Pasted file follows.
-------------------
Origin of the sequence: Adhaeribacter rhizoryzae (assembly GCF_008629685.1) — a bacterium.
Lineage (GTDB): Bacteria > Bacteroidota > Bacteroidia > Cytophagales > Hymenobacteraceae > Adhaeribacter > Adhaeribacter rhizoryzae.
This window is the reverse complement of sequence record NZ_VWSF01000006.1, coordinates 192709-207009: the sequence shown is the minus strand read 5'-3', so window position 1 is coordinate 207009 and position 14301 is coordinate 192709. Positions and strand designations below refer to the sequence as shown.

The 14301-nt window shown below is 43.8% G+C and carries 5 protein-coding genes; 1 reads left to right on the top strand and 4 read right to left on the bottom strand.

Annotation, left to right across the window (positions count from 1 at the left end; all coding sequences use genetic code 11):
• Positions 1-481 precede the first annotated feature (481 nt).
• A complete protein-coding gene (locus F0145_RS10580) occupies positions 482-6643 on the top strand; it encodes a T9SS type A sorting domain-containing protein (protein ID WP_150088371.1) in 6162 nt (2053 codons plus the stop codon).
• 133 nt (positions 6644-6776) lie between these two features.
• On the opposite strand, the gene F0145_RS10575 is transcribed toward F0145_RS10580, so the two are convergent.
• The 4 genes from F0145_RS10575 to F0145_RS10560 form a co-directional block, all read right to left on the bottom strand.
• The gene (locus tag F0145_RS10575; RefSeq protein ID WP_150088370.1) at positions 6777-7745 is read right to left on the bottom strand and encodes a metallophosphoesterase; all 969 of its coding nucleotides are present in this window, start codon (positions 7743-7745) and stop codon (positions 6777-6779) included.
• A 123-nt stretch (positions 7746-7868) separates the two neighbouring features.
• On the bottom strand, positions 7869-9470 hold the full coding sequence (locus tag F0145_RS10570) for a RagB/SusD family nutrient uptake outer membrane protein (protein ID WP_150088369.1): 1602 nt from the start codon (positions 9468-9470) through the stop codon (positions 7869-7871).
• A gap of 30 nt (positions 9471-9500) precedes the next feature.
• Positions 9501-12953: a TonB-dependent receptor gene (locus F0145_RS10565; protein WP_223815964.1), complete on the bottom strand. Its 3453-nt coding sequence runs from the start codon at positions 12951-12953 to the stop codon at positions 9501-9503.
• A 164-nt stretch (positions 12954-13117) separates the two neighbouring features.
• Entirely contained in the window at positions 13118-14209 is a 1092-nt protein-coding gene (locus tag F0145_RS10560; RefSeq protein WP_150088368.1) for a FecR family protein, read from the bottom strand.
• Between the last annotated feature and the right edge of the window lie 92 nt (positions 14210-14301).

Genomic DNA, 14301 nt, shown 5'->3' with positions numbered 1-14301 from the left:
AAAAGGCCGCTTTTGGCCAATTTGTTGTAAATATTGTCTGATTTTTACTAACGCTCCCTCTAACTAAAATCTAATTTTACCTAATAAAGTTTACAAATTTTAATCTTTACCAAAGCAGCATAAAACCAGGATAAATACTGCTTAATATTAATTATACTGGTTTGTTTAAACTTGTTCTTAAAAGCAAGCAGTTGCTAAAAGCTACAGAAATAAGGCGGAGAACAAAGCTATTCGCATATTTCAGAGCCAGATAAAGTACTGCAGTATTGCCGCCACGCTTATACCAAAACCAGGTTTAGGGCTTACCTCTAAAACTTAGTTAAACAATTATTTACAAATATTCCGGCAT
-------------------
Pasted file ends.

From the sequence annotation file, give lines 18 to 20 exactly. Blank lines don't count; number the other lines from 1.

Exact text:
• Between the last annotated feature and the right edge of the window lie 92 nt (positions 14210-14301).

Genomic DNA, 14301 nt, shown 5'->3' with positions numbered 1-14301 from the left:
AAAAGGCCGCTTTTGGCCAATTTGTTGTAAATATTGTCTGATTTTTACTAACGCTCCCTCTAACTAAAATCTAATTTTACCTAATAAAGTTTACAAATTTTAATCTTTACCAAAGCAGCATAAAACCAGGATAAATACTGCTTAATATTAATTATACTGGTTTGTTTAAACTTGTTCTTAAAAGCAAGCAGTTGCTAAAAGCTACAGAAATAAGGCGGAGAACAAAGCTATTCGCATATTTCAGAGCCAGATAAAGTACTGCAGTATTGCCGCCACGCTTATACCAAAACCAGGTTTAGGGCTTACCTCTAAAACTTAGTTAAACAATTATTTACAAATATTCCGGCAT